High Income Child Benefit: problems getting information from a partner
You will need to talk to your partner to find out if one of
you has an individual income of more than £50,000
a year and is entitled to receive Child Benefit. If you can't
get this information, you can get in touch with HM Revenue & Customs (HMRC).
On this page:
Who can ask HMRC for the information
You should only ask HMRC for information if you have not been able to talk to your partner about their income and Child Benefit entitlement.
If this applies to you, you can only ask if you are one of the following:
- You have an individual income of more than £50,000 in a tax year and live with that partner.
- You have an individual income of more than £50,000 in a tax year and have split up from your partner during that year.
Your tax agent or adviser can request this information as long as they are formally authorised to act on your behalf.
Find out how to authorise an accountant to deal with HM Revenue & Customs for you
Information you can ask for
Because of the need to respect the confidentiality of your tax affairs, and those of your partner or ex-partner, the only information you can get from HMRC will be one or both of the following:
- Whether your partner/ex-partner was entitled to receive Child Benefit for a specific tax year.
- Whether your individual adjusted net income was higher than your partner's/ex-partner's income for a specific tax year.
This will be based on the latest information available to HMRC.
How and what to ask HMRC for
You can either send in an online form which sets out what you can ask for, or you can write to:
HM Revenue & Customs
High Income Child Benefit charge
PO Box 192
Ask HMRC for High Income Child Benefit information
You won't be able to ask HMRC for the information over the telephone or in person.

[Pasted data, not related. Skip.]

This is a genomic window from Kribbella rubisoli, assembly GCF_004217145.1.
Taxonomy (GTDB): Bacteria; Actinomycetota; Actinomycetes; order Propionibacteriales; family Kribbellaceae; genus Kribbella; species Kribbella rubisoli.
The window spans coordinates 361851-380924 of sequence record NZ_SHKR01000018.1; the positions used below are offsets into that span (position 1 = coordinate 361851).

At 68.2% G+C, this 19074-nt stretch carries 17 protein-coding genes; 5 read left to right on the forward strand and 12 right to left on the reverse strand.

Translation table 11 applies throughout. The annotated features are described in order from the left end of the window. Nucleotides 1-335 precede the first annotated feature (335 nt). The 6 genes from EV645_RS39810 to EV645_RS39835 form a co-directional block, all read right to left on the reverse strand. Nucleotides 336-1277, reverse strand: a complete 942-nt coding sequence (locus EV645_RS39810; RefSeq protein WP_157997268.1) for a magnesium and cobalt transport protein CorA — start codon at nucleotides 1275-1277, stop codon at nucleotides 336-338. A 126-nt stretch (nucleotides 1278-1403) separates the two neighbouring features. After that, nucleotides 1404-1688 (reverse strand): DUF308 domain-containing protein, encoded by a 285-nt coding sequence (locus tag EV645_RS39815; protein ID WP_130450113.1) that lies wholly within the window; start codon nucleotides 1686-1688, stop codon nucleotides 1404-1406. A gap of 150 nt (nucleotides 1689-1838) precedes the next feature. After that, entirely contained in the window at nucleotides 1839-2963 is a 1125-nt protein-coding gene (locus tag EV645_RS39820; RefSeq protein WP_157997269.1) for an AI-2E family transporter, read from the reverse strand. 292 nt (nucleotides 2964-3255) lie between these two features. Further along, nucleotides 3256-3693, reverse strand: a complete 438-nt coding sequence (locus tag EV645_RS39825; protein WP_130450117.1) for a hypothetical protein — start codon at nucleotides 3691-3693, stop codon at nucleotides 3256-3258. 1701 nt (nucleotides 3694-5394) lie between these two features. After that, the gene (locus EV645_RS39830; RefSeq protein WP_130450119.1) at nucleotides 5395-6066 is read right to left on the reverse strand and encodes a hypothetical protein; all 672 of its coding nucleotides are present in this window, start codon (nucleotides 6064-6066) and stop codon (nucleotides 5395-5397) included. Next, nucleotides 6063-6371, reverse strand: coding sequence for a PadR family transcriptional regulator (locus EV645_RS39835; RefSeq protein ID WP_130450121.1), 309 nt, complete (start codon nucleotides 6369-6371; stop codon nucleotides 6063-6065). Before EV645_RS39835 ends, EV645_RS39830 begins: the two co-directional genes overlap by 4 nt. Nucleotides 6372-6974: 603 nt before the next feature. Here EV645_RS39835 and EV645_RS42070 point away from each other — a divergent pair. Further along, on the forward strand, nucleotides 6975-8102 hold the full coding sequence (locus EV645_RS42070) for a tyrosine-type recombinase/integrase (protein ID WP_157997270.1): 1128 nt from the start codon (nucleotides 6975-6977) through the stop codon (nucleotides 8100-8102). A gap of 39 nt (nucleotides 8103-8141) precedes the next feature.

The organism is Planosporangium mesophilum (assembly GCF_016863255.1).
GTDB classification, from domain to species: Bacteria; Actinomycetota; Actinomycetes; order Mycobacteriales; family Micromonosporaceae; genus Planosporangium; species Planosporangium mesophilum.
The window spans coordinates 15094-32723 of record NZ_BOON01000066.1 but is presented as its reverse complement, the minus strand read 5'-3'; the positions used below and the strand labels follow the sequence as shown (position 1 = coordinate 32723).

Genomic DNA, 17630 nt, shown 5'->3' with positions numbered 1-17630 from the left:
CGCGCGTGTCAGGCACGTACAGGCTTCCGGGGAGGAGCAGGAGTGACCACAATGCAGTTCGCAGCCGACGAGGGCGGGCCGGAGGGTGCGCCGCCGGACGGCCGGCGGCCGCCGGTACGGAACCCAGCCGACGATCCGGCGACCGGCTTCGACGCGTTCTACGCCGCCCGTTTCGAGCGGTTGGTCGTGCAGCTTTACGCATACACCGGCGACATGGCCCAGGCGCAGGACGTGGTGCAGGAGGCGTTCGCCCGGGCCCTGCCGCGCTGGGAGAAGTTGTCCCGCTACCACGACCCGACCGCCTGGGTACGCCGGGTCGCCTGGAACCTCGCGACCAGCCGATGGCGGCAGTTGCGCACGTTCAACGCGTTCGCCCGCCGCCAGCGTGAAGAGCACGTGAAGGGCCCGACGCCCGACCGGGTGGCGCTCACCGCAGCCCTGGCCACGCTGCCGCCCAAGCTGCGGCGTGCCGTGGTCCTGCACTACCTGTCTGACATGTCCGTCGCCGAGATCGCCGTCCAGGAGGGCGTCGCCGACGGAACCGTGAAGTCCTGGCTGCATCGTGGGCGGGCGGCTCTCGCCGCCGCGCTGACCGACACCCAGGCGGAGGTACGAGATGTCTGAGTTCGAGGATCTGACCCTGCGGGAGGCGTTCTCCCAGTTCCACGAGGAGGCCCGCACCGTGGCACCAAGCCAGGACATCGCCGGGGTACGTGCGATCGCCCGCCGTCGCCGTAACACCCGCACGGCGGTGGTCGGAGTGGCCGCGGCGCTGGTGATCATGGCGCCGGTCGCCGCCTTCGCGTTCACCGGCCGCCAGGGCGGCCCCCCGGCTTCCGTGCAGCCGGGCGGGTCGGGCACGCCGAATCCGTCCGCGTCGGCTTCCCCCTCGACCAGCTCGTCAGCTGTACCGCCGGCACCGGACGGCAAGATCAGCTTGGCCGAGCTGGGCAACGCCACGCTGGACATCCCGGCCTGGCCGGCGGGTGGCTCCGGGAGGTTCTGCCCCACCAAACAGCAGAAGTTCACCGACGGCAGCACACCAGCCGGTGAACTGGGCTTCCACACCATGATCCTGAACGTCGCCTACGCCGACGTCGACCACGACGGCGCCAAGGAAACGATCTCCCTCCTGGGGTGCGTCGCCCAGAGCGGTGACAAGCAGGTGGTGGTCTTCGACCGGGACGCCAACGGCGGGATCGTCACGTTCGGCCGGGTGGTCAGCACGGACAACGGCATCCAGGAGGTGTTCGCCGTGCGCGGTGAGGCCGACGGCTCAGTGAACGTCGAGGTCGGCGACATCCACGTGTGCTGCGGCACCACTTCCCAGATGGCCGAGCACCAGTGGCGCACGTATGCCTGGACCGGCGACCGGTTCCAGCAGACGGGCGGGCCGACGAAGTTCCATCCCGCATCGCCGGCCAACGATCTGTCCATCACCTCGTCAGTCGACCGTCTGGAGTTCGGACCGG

If you do want to ask for information, you will need to use this exact wording in your letter:
'Based on the latest information available to HMRC:
- Was my partner/ex-partner entitled to receive Child Benefit for [insert specified year]? and/or
- Is/Was my individual adjusted net income higher than my partner's/ex-partner's
income for [insert specified tax year]?'
Your letter will also need to include:
- your name and address including postcode
- your date of birth
- your National Insurance number
- your individual adjusted net income for the tax year you want the information for
- your partner's or ex-partner's name, full address (including postcode) and their date of birth or National Insurance number if you know it
If you are writing in on behalf of a client, you need to make it clear that the details relate to your client.
HMRC will reply to you. The reply will be in the same format as if your client had asked for the information themselves.
What HMRC will do
When HMRC gets your request they will:
- check their records
- verify both you and your partner or ex-partner from the information you have supplied
- let you know whether or not they can provide you with the information you have asked for
If HMRC can't provide you with the information, they will not be able to tell you why.
The information HMRC can provide
HMRC will only provide the following in their reply:
In relation to question 1:
- 'Yes/No, [insert partner's/ex-partner's name] was/was
not entitled to receive Child Benefit for [insert specified year]'
In relation to question 2, that based on latest information available to HMRC:
- either that 'the income for [insert partner's/ex-partner's name and the year for which the information is being provided] was higher than the figure provided by you', or
- 'the income for [insert partner's/ex-partner's name and the year for which the information is being provided] was not higher than the figure provided by you'
Follow up requests
If HMRC can't provide you with information for the tax year you need you can contact them again. But you will need to ask for the information in the same way as you did for your original request.
More useful links
You're affected by the High Income Child Benefit charge - what next?
Adjusted net income